I use this on my clie T425. Which is an old OS4 device, in fact a monochrome one at that, but fine for running older palm applications that won’t run in OS5.

MiniTones

I saw this app on PalmInfoCenter. I’ve never been keen on ringtones and ringtone apps, but as this is freeware I thought it might be fun to try out.

This small freeware app allows you to select a MP3 file and add it to your ringtone list in Sounds. It also features a file splitter so you can use a section of a song instead of the whole song. A drawback to this is that it copies the file to main memory and can be a memory hog. Usage of the files does not require the app to be installed.

Note: This app does NOT convert a MP3 to MIDI. It only adds a MP3 into the sounds list.

What does Palm Linux mean for audio?

So what does the new Palm Linux based OS mean for music making and audio applications? Will it mean that apps like Audacity will be easier to port over to the PDA? Will it mean easier development for new palm applications? Or, will it mean that existing apps will need to be re-written for another version of the OS meaning cost and time for developers but with little benefit?

Palm’s new OS?

So Palm announce today that they have been working on their own new OS based on a linux kernel. This leaves me with lots of questions.

  • When will palm bring out new hardware and will it have the new OS on it?
  • How compatible will old apps be with the new OS?
  • Will the new OS give new musical possibilities?
  • Will a linux kernel mean it is easier to port existing linux music apps to the new palm OS?

I’m sure that more details will appear as the days go on, and I dare say that there will be lots of speculation on how this new OS will change the palm ecosystem.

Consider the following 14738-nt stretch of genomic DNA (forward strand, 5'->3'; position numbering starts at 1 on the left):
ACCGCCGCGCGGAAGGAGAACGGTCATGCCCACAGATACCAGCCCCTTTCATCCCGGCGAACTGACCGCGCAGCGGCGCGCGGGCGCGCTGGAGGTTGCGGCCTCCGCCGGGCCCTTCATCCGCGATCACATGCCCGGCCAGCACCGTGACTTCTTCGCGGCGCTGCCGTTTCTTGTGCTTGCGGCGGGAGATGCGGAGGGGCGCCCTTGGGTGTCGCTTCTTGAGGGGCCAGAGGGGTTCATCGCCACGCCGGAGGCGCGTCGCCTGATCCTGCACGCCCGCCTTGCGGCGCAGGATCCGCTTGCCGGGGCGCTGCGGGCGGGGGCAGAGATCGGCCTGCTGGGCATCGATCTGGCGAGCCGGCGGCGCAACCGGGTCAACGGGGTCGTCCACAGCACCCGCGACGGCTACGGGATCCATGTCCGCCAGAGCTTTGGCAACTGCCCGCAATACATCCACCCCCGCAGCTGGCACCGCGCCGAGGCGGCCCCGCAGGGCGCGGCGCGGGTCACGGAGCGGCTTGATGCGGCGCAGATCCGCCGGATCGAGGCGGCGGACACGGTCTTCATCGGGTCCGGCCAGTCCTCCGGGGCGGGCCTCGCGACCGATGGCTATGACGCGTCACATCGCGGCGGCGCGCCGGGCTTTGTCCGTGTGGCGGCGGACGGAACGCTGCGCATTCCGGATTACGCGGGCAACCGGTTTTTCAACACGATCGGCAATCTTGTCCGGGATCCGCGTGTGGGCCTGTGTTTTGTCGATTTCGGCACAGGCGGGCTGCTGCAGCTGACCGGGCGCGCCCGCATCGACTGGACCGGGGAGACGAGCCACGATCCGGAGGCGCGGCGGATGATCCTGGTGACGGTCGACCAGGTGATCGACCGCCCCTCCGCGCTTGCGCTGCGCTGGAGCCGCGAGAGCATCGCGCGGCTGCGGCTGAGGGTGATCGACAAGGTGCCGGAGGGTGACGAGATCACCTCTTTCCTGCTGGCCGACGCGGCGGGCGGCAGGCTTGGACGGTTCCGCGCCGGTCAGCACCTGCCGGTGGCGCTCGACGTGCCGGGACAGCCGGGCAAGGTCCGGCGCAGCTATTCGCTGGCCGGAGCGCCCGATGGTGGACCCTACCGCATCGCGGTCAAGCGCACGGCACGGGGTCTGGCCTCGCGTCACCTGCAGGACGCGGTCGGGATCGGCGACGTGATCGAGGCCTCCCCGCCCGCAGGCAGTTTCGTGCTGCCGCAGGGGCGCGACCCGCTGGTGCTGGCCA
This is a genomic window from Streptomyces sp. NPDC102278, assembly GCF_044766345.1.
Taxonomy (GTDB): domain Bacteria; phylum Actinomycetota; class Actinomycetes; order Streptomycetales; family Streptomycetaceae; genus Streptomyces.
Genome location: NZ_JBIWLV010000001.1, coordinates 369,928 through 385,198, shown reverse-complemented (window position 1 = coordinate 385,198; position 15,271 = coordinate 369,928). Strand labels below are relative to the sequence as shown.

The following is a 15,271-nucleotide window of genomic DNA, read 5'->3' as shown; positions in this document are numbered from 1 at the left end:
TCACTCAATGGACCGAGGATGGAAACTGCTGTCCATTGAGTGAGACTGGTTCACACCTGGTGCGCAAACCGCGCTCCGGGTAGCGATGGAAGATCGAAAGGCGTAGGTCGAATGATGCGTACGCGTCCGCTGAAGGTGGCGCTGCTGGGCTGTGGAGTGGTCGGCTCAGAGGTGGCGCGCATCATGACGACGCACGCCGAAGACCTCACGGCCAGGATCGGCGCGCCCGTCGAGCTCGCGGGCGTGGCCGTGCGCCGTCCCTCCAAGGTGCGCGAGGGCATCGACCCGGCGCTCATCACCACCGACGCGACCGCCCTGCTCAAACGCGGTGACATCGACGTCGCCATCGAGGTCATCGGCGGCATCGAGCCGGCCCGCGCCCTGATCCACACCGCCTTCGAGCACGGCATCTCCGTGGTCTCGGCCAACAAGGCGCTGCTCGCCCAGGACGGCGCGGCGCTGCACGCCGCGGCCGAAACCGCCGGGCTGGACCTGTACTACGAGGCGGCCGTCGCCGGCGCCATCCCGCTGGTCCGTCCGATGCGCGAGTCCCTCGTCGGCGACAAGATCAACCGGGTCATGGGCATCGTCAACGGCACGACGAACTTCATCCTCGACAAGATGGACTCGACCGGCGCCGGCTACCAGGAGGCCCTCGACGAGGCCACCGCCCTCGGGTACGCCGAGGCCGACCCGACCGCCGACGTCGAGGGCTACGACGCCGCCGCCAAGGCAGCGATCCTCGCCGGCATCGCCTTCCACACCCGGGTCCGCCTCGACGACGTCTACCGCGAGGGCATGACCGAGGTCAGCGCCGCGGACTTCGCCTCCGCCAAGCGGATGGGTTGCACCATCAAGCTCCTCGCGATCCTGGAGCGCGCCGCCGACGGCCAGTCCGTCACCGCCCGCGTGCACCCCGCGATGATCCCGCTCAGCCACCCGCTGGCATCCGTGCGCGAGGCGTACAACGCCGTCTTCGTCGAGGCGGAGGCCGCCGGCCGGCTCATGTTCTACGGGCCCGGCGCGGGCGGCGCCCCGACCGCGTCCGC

MOVEMENTO 0.1

This has been around for some time, and I don’t know if it is ever going to be updated or developed further.

MOVEMENTO FEATURES:

  • Powered by MODULA Audio Engine
  • MOD song player
  • Background playback
  • Powersave mode
  • Playlist
  • FREEWARE (always nice)

MOVEMENTO REQUIRES:

  • PalmOS 5.x powered device (SndStream API required)
  • MCA2 tool by CliePet for Sony Clie NX/NZ/TG series devices
  • SD/MMC/MemoryStick card

Not all devices MOVEMENTO works on are displayed here!!!

QOTD: What handheld platform is best for music?

For me the two main platforms for mobile music making are:

  • Palm OS
  • Windows Mobile

But I have to admit that I know very little about other platforms and how they shape up. I know that there was a tracker for Symbian which I did write about ages ago, but I don’t know of very much else.

Also, I think that as Styletap takes off and allows more and more Palm applications to run under Window Mobile it will become easier to run everything in one place as it were rather than keeping and maintaining multiple platforms.

Windows is still developing and moving forward, although, not in leaps exactly, but Palm don’t seem to be doing too much of anything right now.

Sure ALP is coming along, but what will that do for existing applications? Will it bring in more developers? Will it bring new possibilities in terms of hardware from palm or ease of development from ACCESS? Will it mean that Linux music applications are easier to port over to ALP?

The other possibility is that Palm will kick off their own OS separate from ACCESS and ALP altogether.

So, what does the future hold?